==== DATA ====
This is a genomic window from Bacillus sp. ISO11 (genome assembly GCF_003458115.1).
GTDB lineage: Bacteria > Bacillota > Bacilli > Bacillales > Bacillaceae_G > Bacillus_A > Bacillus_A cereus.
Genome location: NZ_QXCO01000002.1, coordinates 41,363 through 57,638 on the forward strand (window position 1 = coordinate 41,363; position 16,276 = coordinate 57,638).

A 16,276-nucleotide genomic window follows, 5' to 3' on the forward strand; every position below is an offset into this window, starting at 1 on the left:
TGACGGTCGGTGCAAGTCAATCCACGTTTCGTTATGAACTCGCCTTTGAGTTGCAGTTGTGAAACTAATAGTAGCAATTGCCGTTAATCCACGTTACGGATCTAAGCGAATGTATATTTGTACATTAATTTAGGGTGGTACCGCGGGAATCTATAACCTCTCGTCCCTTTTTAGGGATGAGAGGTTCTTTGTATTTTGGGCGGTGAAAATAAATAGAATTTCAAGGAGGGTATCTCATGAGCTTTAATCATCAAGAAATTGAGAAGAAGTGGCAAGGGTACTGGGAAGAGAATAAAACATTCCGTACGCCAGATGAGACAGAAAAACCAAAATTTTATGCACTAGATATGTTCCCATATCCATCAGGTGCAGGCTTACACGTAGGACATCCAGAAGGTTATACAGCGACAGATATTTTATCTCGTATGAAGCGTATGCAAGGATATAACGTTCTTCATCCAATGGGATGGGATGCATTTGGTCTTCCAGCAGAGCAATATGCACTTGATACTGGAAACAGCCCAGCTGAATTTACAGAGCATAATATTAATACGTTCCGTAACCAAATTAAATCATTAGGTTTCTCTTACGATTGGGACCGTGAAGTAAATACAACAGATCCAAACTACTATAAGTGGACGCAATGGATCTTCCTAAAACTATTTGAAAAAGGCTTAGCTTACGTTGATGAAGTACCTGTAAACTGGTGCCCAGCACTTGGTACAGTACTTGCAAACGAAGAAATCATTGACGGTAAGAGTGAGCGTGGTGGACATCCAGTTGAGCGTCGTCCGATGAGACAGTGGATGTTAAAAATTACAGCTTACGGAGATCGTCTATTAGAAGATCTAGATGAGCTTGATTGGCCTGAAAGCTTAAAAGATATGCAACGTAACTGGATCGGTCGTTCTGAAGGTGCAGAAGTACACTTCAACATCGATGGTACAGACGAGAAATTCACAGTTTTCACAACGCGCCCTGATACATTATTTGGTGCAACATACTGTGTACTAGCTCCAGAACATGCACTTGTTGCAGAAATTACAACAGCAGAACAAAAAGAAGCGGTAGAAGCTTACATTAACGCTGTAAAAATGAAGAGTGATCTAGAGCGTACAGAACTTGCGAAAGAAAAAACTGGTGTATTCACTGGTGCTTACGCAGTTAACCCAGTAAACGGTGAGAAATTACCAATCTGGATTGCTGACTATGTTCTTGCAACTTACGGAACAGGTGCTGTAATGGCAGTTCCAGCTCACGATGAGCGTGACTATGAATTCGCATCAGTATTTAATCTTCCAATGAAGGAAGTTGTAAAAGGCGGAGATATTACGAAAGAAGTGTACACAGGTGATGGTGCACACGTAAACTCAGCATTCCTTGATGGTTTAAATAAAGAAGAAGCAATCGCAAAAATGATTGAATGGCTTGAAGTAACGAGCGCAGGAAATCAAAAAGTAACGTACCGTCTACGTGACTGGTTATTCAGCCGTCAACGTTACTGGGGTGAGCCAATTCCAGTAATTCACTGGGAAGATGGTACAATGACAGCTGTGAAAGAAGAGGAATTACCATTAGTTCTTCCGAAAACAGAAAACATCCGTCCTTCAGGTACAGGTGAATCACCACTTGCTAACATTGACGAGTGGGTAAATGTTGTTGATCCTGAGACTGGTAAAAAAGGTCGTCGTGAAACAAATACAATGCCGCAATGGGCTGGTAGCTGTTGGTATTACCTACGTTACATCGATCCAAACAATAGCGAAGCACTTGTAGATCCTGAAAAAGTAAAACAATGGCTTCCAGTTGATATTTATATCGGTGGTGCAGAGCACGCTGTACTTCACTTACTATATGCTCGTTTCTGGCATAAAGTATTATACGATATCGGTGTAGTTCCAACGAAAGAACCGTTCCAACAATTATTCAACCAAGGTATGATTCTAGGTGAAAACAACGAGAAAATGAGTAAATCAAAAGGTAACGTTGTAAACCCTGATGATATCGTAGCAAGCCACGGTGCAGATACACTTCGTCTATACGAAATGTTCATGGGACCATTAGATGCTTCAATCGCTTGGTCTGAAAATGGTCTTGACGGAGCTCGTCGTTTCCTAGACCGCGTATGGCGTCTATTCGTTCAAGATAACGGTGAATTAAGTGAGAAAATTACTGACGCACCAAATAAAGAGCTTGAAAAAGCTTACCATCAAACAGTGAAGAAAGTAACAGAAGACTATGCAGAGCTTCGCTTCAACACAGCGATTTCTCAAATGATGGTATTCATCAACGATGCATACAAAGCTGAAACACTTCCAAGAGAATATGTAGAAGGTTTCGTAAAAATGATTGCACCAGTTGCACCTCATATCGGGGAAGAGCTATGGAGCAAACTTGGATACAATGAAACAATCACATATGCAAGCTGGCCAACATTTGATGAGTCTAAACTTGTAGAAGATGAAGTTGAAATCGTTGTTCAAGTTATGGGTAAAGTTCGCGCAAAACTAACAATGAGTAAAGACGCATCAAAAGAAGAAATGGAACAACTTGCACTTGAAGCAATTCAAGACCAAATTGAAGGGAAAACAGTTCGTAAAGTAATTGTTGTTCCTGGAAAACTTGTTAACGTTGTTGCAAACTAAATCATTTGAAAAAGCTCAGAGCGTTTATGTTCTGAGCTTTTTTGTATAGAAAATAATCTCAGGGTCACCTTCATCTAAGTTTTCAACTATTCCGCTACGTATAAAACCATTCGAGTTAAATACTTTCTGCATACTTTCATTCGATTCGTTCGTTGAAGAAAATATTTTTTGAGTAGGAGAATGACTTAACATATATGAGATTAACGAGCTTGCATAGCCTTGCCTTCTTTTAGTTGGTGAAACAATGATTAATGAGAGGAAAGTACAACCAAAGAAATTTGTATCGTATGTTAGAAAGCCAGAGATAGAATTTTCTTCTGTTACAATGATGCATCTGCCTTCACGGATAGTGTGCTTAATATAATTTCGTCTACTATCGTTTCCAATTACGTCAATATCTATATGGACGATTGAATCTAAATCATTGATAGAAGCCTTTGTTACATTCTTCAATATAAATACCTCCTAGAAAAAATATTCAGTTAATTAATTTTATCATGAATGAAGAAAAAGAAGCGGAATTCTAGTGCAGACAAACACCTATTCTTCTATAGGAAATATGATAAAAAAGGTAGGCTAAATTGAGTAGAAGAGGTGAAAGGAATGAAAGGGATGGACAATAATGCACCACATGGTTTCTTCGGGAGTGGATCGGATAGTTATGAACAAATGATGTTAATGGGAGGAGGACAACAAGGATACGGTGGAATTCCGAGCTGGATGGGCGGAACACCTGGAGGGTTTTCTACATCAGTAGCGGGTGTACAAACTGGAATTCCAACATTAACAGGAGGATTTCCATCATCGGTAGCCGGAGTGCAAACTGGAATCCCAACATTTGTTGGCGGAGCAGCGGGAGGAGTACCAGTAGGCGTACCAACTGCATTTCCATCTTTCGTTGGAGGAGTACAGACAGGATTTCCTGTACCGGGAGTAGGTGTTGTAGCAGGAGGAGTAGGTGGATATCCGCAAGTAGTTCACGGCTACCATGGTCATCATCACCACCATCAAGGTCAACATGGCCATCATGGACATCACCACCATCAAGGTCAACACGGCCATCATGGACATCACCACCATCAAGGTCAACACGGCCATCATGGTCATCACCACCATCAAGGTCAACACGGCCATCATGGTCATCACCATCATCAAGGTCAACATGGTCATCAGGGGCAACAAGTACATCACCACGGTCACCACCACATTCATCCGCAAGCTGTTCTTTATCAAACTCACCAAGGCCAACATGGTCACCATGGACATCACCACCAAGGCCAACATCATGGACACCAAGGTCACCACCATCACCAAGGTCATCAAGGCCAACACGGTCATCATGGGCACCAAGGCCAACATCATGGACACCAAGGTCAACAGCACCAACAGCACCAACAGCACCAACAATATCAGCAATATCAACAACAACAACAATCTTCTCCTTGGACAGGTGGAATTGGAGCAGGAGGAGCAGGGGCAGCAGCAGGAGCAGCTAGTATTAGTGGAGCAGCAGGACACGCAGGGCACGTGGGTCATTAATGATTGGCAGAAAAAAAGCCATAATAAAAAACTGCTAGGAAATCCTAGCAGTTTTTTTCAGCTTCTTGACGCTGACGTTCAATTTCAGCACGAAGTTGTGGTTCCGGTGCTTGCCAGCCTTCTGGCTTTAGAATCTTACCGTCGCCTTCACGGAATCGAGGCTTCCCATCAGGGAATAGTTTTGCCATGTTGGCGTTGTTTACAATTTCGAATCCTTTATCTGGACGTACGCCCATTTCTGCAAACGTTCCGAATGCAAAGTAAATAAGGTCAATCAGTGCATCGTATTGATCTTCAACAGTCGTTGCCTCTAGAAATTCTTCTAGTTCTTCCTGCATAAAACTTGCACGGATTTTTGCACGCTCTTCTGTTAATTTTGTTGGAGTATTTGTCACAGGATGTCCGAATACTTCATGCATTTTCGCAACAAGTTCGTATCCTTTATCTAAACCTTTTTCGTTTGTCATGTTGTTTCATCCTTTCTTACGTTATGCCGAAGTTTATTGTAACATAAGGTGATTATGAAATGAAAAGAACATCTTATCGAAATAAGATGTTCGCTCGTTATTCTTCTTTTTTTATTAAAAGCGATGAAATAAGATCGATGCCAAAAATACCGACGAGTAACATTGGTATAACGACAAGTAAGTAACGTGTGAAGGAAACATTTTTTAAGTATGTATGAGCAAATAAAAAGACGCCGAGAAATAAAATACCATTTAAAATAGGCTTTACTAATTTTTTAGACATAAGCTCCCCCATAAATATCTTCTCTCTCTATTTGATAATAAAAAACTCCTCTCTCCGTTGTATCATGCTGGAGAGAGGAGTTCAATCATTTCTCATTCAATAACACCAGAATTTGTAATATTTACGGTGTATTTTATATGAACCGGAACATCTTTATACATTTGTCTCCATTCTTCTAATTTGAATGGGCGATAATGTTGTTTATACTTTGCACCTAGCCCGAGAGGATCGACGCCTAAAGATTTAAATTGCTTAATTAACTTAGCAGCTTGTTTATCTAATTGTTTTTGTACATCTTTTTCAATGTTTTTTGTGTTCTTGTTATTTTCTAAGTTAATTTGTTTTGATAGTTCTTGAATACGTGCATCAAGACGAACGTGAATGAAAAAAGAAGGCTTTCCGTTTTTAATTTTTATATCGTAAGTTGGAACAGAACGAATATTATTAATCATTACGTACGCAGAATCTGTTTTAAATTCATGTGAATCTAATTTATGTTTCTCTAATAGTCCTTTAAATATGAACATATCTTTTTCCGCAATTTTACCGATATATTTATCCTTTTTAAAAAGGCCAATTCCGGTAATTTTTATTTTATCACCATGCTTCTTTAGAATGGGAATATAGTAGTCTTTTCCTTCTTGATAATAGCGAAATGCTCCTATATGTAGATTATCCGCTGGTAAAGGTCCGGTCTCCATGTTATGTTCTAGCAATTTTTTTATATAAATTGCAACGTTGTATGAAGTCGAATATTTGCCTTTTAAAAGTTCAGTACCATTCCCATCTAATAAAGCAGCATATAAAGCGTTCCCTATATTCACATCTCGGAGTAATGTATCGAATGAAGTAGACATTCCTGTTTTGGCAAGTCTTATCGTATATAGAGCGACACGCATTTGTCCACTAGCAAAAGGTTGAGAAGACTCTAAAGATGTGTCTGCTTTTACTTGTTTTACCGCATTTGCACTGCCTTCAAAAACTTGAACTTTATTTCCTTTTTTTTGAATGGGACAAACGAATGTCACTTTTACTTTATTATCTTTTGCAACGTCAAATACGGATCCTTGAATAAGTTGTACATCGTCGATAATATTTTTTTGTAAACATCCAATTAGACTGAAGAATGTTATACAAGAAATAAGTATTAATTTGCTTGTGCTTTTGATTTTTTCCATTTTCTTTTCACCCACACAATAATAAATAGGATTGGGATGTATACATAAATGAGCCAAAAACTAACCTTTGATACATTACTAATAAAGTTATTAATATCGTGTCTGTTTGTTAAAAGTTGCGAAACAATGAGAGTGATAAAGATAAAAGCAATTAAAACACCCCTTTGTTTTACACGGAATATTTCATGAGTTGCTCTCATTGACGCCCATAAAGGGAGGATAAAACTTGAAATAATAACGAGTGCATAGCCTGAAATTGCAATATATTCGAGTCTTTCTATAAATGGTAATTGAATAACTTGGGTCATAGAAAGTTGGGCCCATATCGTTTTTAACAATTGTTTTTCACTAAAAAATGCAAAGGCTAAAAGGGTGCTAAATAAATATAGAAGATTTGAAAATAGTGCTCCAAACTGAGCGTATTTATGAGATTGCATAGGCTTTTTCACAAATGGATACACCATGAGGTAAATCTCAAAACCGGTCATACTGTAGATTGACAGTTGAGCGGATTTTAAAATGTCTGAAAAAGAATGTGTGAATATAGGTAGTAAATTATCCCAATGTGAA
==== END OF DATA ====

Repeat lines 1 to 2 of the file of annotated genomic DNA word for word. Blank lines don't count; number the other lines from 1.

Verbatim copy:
This is a genomic window from Bacillus sp. ISO11 (genome assembly GCF_003458115.1).
GTDB lineage: Bacteria > Bacillota > Bacilli > Bacillales > Bacillaceae_G > Bacillus_A > Bacillus_A cereus.